THIS week Leader reporter Lois Hough is in Tanzania to see the work of Save The Children
HOW can a country so beautiful be so poor?
That is the question I asked myself when I began my research into Tanzania.
These opportunities are few and far between so I didn’t even have to think about it when Save the Children invited me to Africa.
I’ve never done anything like this before and I’m feeling very apprehensive, not only in anticipation of the culture shock but at the startling things I may see when I get there.
Being in a Muslim country means I must keep myself covered up from top-to-toe in the searing heat.
I find it too much at Blackpool on a sunny day so I hope I can keep cool.
We even have to wear headscarfs in the villages, which will be an experience, but I can’t wait to muck in and be at one with the community.
I’ve been preparing for this trip for four weeks with a host of painful injections and tablets to keep tropical diseases at bay.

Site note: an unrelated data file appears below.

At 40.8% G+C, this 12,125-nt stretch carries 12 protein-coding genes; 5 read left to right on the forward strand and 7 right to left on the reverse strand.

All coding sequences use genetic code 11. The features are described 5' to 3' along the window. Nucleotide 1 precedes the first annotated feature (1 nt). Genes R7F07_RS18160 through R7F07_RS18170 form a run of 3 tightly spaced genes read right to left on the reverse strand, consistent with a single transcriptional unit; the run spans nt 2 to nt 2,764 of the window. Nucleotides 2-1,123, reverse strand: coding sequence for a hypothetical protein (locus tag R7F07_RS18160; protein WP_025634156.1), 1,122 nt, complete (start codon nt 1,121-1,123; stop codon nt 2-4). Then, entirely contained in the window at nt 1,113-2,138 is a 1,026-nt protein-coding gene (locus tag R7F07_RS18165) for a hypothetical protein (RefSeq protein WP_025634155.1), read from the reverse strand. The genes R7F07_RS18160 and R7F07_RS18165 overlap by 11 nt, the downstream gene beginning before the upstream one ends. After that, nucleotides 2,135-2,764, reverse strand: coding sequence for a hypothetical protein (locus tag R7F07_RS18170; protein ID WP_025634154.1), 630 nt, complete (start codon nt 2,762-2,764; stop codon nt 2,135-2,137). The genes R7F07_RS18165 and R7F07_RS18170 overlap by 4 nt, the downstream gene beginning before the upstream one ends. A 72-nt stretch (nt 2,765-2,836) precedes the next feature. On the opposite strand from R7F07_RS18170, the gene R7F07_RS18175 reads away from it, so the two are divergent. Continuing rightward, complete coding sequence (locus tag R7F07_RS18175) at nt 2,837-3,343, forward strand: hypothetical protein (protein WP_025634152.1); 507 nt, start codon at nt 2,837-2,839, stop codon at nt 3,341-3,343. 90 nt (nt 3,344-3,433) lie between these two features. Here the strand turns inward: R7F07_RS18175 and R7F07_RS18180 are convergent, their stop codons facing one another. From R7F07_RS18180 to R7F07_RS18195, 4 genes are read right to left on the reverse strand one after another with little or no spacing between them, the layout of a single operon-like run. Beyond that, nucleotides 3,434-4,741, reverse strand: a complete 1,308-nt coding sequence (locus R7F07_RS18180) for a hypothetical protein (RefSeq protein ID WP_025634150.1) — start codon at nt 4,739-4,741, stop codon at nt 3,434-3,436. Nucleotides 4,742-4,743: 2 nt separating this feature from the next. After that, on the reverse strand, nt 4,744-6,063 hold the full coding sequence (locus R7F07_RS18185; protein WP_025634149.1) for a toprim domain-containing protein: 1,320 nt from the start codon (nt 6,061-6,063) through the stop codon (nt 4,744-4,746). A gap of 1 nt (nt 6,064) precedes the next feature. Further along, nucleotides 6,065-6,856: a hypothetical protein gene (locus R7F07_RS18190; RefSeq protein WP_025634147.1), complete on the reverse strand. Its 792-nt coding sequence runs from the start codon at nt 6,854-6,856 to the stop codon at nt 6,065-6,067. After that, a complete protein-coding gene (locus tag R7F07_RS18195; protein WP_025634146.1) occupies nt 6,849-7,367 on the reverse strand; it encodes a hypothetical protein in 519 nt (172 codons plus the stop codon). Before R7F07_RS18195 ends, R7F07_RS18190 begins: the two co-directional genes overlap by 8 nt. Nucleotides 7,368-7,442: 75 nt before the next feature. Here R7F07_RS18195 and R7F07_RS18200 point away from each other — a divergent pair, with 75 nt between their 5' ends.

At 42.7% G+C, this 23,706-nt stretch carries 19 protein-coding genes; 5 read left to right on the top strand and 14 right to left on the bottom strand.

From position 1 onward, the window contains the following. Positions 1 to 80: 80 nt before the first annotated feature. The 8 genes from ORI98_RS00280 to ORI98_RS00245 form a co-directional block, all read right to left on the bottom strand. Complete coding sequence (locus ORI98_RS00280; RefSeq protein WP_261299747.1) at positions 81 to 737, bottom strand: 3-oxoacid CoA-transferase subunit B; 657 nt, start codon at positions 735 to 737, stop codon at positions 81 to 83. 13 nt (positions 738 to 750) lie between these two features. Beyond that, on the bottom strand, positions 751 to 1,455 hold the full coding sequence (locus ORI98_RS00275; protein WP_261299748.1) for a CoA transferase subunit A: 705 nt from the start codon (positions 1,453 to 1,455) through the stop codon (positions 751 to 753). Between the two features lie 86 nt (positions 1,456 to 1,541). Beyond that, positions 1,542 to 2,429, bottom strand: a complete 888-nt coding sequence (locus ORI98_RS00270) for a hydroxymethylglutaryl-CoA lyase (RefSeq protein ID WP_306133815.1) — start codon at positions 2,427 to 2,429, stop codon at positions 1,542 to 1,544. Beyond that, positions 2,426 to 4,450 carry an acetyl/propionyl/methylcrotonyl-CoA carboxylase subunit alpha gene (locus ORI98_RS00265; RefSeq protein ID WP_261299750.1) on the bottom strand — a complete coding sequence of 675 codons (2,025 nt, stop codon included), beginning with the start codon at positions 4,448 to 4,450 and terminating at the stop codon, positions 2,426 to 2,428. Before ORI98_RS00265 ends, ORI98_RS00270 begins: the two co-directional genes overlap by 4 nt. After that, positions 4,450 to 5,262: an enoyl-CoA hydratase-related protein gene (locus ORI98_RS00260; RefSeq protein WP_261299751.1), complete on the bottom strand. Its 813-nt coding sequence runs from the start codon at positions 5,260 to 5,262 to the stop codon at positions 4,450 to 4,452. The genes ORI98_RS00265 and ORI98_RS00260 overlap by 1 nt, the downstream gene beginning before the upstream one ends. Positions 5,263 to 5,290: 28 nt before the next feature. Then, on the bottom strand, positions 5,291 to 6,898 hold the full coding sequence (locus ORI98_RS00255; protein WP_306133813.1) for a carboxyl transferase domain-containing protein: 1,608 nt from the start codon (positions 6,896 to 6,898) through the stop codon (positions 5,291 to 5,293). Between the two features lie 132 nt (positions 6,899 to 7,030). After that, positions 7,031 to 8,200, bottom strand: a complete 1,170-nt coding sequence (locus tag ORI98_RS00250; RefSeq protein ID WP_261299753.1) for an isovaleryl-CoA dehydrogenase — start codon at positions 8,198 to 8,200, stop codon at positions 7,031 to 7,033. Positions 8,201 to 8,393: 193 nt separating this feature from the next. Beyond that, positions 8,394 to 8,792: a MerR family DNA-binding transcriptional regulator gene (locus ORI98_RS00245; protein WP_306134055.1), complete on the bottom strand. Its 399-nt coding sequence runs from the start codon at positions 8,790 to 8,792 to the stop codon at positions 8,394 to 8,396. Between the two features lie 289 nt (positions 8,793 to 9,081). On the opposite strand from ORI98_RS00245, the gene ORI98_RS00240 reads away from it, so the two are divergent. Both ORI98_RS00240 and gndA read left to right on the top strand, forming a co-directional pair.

I hear the locals are quite wary of foreign people so I hope I make a good impression.
I like to think I’m quite strong-willed but that may be a different story when faced with these poorly children.
The number of people living in poverty in Tanzania is increasing.
One in five children under five are underweight and many children still die from preventable diseases like malaria and cholera.
More than a million children have been orphaned by AIDS.
Save the Children is working to improve the quality of healthcare in the country.
During my trip, I will visit Muhimbili National Hospital to see what help the charity can offer and the vital equipment still required.
We will fly to rural Lindi and Mtwara to see the shelter, food and schooling it provides for little ones.
The charity runs a cooking club where they teach women how to prepare a protein-rich, pre-mix porridge for their children.
Finally, we meet Save the Children directors and discuss how we can raise awareness.
The purpose of my trip is to see the charity’s work and encourage everyone at home to dig deep in their pockets and help out.
I know I will be supporting them all the way.
See full story in the Leader